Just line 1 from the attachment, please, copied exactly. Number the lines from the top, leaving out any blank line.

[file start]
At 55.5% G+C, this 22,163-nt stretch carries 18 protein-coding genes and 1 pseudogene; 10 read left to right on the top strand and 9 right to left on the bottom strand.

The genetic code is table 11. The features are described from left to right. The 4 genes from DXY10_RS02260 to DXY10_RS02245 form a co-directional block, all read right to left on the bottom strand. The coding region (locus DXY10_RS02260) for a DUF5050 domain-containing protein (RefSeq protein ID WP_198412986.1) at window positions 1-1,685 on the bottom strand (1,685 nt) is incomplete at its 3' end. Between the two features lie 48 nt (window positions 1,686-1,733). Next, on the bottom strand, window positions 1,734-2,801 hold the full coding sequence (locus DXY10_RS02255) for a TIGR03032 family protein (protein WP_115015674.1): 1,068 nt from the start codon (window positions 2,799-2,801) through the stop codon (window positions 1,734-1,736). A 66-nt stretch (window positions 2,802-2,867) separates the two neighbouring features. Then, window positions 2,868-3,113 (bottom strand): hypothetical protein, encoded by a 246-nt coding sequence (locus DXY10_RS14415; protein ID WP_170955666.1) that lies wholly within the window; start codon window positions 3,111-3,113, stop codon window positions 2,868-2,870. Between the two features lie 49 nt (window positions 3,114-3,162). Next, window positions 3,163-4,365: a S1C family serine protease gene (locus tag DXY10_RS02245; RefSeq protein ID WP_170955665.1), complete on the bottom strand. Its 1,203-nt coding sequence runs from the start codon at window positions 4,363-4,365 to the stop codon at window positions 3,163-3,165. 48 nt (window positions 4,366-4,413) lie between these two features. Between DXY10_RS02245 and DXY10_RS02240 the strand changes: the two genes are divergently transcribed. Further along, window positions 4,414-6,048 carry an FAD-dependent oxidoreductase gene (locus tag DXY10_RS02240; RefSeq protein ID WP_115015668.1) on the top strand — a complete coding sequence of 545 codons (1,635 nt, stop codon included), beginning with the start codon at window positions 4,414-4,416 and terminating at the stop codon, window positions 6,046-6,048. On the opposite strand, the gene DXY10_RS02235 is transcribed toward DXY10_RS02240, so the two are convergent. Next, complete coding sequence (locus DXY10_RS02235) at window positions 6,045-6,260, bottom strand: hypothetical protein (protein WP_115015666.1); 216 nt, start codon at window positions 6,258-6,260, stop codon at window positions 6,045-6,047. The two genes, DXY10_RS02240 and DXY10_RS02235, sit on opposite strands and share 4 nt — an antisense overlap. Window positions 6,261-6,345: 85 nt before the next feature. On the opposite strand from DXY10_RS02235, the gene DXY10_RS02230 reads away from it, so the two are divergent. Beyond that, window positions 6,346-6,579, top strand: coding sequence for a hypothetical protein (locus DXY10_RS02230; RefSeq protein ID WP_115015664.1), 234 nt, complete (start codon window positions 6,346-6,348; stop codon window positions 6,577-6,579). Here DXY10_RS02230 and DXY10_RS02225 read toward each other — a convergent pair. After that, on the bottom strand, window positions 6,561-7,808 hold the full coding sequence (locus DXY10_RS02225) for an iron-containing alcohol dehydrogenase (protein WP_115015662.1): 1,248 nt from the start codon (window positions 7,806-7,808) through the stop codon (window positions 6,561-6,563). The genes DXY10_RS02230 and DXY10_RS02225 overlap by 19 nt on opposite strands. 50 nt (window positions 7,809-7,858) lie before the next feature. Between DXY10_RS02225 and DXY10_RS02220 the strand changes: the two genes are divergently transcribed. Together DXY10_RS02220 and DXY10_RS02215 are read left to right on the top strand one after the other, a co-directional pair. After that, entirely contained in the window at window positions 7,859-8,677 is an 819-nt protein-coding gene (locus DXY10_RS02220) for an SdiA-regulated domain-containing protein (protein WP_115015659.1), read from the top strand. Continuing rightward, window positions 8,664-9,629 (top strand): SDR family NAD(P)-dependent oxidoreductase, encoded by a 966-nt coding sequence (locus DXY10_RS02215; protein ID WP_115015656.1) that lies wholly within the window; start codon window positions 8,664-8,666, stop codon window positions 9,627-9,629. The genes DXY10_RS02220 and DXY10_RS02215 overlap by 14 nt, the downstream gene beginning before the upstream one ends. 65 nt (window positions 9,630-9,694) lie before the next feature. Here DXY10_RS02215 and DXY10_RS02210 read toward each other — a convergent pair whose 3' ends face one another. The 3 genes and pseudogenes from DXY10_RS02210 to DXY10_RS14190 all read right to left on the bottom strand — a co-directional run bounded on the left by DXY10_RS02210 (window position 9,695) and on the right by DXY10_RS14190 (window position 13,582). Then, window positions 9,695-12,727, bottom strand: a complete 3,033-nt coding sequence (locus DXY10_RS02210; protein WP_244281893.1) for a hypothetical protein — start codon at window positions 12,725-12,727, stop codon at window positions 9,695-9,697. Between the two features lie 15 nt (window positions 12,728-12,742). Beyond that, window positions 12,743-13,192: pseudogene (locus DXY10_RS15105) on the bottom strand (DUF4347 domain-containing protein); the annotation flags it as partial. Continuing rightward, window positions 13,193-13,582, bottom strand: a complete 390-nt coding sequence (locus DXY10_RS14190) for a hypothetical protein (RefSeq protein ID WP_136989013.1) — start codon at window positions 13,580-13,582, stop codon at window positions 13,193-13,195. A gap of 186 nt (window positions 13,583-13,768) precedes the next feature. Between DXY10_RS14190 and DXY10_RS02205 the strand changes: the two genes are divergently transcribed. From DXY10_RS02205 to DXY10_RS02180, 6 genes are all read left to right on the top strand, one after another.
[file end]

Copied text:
At 55.5% G+C, this 22,163-nt stretch carries 18 protein-coding genes and 1 pseudogene; 10 read left to right on the top strand and 9 right to left on the bottom strand.